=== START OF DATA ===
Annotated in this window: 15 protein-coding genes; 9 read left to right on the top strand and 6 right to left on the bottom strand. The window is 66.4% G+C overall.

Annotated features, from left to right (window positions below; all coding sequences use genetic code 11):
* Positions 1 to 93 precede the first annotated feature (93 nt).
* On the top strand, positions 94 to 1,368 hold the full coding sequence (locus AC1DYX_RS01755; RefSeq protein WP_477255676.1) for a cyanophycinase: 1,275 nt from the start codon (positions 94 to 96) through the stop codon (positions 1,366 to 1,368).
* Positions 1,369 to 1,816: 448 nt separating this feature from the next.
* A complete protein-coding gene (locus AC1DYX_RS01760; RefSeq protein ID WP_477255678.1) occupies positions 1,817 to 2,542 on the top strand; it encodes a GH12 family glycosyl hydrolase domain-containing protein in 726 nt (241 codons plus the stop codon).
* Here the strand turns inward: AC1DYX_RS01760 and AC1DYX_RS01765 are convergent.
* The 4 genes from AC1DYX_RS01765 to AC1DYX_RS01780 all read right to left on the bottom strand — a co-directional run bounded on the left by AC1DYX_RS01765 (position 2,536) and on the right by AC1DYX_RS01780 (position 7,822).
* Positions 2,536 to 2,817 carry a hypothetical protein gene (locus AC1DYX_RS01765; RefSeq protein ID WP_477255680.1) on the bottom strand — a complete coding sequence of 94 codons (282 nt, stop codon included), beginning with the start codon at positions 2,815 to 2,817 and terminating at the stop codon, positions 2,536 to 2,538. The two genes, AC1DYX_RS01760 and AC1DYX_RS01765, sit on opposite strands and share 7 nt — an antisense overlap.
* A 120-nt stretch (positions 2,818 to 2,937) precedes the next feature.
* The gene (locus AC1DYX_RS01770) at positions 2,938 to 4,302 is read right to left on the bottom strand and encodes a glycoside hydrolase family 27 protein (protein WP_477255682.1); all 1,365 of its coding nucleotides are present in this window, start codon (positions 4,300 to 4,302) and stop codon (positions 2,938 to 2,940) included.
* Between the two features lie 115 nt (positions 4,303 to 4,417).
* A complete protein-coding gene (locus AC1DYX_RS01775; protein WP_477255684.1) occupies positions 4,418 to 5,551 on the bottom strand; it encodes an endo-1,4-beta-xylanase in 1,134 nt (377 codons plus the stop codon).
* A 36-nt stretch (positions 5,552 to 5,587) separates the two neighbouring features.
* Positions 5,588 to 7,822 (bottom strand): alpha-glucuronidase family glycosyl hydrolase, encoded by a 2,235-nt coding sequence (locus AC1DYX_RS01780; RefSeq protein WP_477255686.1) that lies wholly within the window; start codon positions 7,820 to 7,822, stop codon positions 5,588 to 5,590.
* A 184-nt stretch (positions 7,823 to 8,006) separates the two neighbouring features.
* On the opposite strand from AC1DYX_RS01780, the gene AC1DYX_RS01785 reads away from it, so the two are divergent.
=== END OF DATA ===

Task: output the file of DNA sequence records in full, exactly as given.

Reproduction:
Annotated in this window: 15 protein-coding genes; 9 read left to right on the top strand and 6 right to left on the bottom strand. The window is 66.4% G+C overall.

Annotated features, from left to right (window positions below; all coding sequences use genetic code 11):
* Positions 1 to 93 precede the first annotated feature (93 nt).
* On the top strand, positions 94 to 1,368 hold the full coding sequence (locus AC1DYX_RS01755; RefSeq protein WP_477255676.1) for a cyanophycinase: 1,275 nt from the start codon (positions 94 to 96) through the stop codon (positions 1,366 to 1,368).
* Positions 1,369 to 1,816: 448 nt separating this feature from the next.
* A complete protein-coding gene (locus AC1DYX_RS01760; RefSeq protein ID WP_477255678.1) occupies positions 1,817 to 2,542 on the top strand; it encodes a GH12 family glycosyl hydrolase domain-containing protein in 726 nt (241 codons plus the stop codon).
* Here the strand turns inward: AC1DYX_RS01760 and AC1DYX_RS01765 are convergent.
* The 4 genes from AC1DYX_RS01765 to AC1DYX_RS01780 all read right to left on the bottom strand — a co-directional run bounded on the left by AC1DYX_RS01765 (position 2,536) and on the right by AC1DYX_RS01780 (position 7,822).
* Positions 2,536 to 2,817 carry a hypothetical protein gene (locus AC1DYX_RS01765; RefSeq protein ID WP_477255680.1) on the bottom strand — a complete coding sequence of 94 codons (282 nt, stop codon included), beginning with the start codon at positions 2,815 to 2,817 and terminating at the stop codon, positions 2,536 to 2,538. The two genes, AC1DYX_RS01760 and AC1DYX_RS01765, sit on opposite strands and share 7 nt — an antisense overlap.
* A 120-nt stretch (positions 2,818 to 2,937) precedes the next feature.
* The gene (locus AC1DYX_RS01770) at positions 2,938 to 4,302 is read right to left on the bottom strand and encodes a glycoside hydrolase family 27 protein (protein WP_477255682.1); all 1,365 of its coding nucleotides are present in this window, start codon (positions 4,300 to 4,302) and stop codon (positions 2,938 to 2,940) included.
* Between the two features lie 115 nt (positions 4,303 to 4,417).
* A complete protein-coding gene (locus AC1DYX_RS01775; protein WP_477255684.1) occupies positions 4,418 to 5,551 on the bottom strand; it encodes an endo-1,4-beta-xylanase in 1,134 nt (377 codons plus the stop codon).
* A 36-nt stretch (positions 5,552 to 5,587) separates the two neighbouring features.
* Positions 5,588 to 7,822 (bottom strand): alpha-glucuronidase family glycosyl hydrolase, encoded by a 2,235-nt coding sequence (locus AC1DYX_RS01780; RefSeq protein WP_477255686.1) that lies wholly within the window; start codon positions 7,820 to 7,822, stop codon positions 5,588 to 5,590.
* A 184-nt stretch (positions 7,823 to 8,006) separates the two neighbouring features.
* On the opposite strand from AC1DYX_RS01780, the gene AC1DYX_RS01785 reads away from it, so the two are divergent.